In the overall scheme of making movies based upon classical literature, this is one of the worst attempts I've seen in my 63 years. The screenwriter and director, and ultimately the producers, took "The Iliad" and tossed it into the movie blender that is Big Money. Then they pressed the "liquify" button. It amazes me that the director of this movie directed "Das Boot". So, I supposed some hard examples are in order, so here's a few: (1) "The Iliad" has nothing whatsoever to do with the Trojan Horse; (2)Achilleus, probably one of the most complex characters in all literature, is not a hybrid between Conan The Barbarian, a Zen Buddhist and the father, on "Married w/Children; (3)The "Atriadae", Meneleus and Agamemnon, had an entirely different fate than that in the movie, and without those fates, the entire sense of the story has vanished; (4)With the possible exception of O'Toole's Priam, all the characters essences were stood on their heads, and (5)The Theme(s) of the epic was utterly lost. This movie was awful. Just awful.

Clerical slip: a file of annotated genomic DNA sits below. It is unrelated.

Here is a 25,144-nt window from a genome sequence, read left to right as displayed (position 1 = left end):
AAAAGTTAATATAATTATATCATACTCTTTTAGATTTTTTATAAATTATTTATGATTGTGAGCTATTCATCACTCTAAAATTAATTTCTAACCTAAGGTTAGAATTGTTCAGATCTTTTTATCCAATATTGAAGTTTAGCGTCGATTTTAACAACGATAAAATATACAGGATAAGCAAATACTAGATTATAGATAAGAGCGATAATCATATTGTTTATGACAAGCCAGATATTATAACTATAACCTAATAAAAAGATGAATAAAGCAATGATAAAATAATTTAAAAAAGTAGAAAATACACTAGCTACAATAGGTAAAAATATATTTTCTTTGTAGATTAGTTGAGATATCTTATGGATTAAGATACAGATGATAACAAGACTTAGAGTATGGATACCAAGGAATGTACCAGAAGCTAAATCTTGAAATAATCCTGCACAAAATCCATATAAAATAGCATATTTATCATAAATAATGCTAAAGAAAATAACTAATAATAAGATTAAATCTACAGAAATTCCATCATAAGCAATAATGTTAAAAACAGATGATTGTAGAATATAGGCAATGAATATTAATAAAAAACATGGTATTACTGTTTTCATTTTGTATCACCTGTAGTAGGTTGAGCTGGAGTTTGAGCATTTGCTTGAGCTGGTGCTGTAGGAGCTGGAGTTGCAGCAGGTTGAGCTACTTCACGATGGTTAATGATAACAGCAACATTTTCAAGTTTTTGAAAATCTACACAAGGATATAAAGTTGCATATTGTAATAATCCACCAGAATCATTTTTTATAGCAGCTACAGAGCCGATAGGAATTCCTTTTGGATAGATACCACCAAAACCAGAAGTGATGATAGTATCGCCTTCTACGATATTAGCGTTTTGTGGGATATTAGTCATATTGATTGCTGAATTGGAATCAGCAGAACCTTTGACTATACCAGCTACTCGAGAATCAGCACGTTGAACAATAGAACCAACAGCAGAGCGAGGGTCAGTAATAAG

Troy could have been a great epic film... if wouldn't have been for
some really disrespectful and unnecessary alterations that they did to
the immortal story, the great Iliad written by Homer, and considered a
masterpiece of literature through thousands and thousands of years...
but this guys here just modified it like if all this wouldn't matter...
Note: Spoilers coming!
Yeah! I am talking about Menelaus killed cowardly by Hector, or Agamemnon killed by Briseis, or Achilles being the cousin of Patroclus, or Hector killing one of the Ayaces, and where is the other Ajax, Diodemes, and all the other Heroes??? If it would not have been for these alterations to the original story, which really disturbed be (if you ever read the Iliad, you'll understand me)and which i really regard as unnecessary, and the usual Hollywood crap added to most American films (a good dose of machismo, exaggeration, historical inaccuracy, etc) This could have been a great film but unfortunately it is not...